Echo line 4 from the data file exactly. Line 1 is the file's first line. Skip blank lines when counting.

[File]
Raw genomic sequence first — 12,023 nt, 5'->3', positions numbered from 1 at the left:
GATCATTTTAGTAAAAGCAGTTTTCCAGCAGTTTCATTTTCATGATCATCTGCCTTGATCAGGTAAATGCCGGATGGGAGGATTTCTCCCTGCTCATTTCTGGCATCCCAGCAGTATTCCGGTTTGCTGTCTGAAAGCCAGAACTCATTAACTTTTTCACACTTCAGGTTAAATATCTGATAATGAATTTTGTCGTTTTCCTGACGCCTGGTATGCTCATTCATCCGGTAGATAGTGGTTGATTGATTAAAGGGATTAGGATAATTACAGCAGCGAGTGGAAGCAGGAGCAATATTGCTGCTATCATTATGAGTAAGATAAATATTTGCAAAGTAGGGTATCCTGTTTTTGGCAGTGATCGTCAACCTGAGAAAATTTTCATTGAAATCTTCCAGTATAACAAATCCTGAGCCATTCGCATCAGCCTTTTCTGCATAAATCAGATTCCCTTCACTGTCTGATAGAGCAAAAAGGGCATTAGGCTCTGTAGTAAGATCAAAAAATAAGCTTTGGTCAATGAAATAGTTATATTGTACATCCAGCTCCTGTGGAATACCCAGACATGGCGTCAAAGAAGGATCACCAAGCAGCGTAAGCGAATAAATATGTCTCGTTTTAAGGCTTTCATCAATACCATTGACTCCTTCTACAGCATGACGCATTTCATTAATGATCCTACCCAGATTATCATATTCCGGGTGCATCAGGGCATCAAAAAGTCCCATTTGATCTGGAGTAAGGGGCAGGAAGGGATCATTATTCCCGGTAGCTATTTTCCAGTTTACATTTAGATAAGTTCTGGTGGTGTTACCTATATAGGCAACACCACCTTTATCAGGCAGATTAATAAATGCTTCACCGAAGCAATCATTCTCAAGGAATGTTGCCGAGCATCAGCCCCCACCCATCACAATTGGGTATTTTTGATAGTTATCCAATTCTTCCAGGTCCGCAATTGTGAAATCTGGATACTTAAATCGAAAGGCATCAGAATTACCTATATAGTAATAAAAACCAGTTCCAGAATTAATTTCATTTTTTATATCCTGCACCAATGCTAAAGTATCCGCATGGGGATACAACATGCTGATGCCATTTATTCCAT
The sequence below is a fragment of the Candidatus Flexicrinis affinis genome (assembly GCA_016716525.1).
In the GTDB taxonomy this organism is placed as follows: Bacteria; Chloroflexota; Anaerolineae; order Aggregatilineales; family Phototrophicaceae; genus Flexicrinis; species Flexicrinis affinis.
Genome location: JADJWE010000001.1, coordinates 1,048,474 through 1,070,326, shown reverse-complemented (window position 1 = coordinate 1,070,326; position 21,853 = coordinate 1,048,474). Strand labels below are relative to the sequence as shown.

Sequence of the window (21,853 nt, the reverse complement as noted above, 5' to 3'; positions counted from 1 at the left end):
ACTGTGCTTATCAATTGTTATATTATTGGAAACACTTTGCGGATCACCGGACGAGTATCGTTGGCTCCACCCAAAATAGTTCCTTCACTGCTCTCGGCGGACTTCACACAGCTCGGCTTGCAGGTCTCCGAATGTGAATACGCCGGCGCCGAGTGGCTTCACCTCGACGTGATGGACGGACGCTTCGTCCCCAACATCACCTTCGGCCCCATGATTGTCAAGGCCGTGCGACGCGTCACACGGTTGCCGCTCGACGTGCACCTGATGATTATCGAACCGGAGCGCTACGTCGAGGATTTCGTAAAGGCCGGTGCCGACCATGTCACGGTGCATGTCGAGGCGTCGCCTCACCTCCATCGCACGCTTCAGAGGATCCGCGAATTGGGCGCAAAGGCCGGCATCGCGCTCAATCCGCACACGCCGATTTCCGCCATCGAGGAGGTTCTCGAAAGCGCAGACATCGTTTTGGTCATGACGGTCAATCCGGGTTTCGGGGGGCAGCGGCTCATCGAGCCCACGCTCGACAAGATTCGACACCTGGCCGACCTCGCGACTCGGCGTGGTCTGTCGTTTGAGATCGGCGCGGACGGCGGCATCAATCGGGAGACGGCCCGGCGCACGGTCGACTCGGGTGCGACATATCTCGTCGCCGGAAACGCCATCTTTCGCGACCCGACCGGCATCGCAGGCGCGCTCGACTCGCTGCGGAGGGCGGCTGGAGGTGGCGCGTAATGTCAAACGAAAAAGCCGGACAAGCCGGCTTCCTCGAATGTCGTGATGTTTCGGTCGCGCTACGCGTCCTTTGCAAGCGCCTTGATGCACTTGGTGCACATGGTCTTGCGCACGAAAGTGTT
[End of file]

In the GTDB taxonomy this organism is placed as follows: Bacteria; Chloroflexota; Anaerolineae; order Aggregatilineales; family Phototrophicaceae; genus Flexicrinis; species Flexicrinis affinis.